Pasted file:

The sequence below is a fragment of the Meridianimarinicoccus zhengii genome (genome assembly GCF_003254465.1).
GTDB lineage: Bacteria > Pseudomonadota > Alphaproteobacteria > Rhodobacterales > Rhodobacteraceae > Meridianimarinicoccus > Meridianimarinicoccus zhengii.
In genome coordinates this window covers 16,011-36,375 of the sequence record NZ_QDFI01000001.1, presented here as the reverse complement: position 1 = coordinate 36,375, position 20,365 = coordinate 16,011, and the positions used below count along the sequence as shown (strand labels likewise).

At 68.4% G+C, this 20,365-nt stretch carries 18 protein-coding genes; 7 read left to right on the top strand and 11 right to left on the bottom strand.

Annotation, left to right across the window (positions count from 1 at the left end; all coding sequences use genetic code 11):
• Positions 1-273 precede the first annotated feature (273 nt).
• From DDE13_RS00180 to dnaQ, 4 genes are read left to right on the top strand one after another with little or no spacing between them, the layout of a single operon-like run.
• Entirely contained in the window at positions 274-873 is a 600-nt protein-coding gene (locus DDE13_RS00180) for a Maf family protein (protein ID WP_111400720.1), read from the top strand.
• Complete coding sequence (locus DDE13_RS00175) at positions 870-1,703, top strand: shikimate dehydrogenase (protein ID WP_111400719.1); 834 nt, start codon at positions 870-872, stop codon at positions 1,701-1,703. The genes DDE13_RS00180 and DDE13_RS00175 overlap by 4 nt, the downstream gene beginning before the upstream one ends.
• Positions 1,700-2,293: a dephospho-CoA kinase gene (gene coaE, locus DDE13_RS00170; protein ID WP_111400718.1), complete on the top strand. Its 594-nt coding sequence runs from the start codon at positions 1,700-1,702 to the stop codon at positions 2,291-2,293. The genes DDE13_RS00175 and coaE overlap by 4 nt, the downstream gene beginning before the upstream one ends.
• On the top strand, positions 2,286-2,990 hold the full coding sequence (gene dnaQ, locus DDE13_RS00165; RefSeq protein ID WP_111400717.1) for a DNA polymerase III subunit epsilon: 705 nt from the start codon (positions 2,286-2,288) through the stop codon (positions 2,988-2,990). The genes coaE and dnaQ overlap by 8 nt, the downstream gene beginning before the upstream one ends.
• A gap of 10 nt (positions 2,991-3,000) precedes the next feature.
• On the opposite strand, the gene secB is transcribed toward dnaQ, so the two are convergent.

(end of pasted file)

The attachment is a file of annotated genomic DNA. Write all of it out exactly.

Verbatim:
The sequence below is a fragment of the Meridianimarinicoccus zhengii genome (genome assembly GCF_003254465.1).
GTDB lineage: Bacteria > Pseudomonadota > Alphaproteobacteria > Rhodobacterales > Rhodobacteraceae > Meridianimarinicoccus > Meridianimarinicoccus zhengii.
In genome coordinates this window covers 16,011-36,375 of the sequence record NZ_QDFI01000001.1, presented here as the reverse complement: position 1 = coordinate 36,375, position 20,365 = coordinate 16,011, and the positions used below count along the sequence as shown (strand labels likewise).

At 68.4% G+C, this 20,365-nt stretch carries 18 protein-coding genes; 7 read left to right on the top strand and 11 right to left on the bottom strand.

Annotation, left to right across the window (positions count from 1 at the left end; all coding sequences use genetic code 11):
• Positions 1-273 precede the first annotated feature (273 nt).
• From DDE13_RS00180 to dnaQ, 4 genes are read left to right on the top strand one after another with little or no spacing between them, the layout of a single operon-like run.
• Entirely contained in the window at positions 274-873 is a 600-nt protein-coding gene (locus DDE13_RS00180) for a Maf family protein (protein ID WP_111400720.1), read from the top strand.
• Complete coding sequence (locus DDE13_RS00175) at positions 870-1,703, top strand: shikimate dehydrogenase (protein ID WP_111400719.1); 834 nt, start codon at positions 870-872, stop codon at positions 1,701-1,703. The genes DDE13_RS00180 and DDE13_RS00175 overlap by 4 nt, the downstream gene beginning before the upstream one ends.
• Positions 1,700-2,293: a dephospho-CoA kinase gene (gene coaE, locus DDE13_RS00170; protein ID WP_111400718.1), complete on the top strand. Its 594-nt coding sequence runs from the start codon at positions 1,700-1,702 to the stop codon at positions 2,291-2,293. The genes DDE13_RS00175 and coaE overlap by 4 nt, the downstream gene beginning before the upstream one ends.
• On the top strand, positions 2,286-2,990 hold the full coding sequence (gene dnaQ, locus DDE13_RS00165; RefSeq protein ID WP_111400717.1) for a DNA polymerase III subunit epsilon: 705 nt from the start codon (positions 2,286-2,288) through the stop codon (positions 2,988-2,990). The genes coaE and dnaQ overlap by 8 nt, the downstream gene beginning before the upstream one ends.
• A gap of 10 nt (positions 2,991-3,000) precedes the next feature.
• On the opposite strand, the gene secB is transcribed toward dnaQ, so the two are convergent.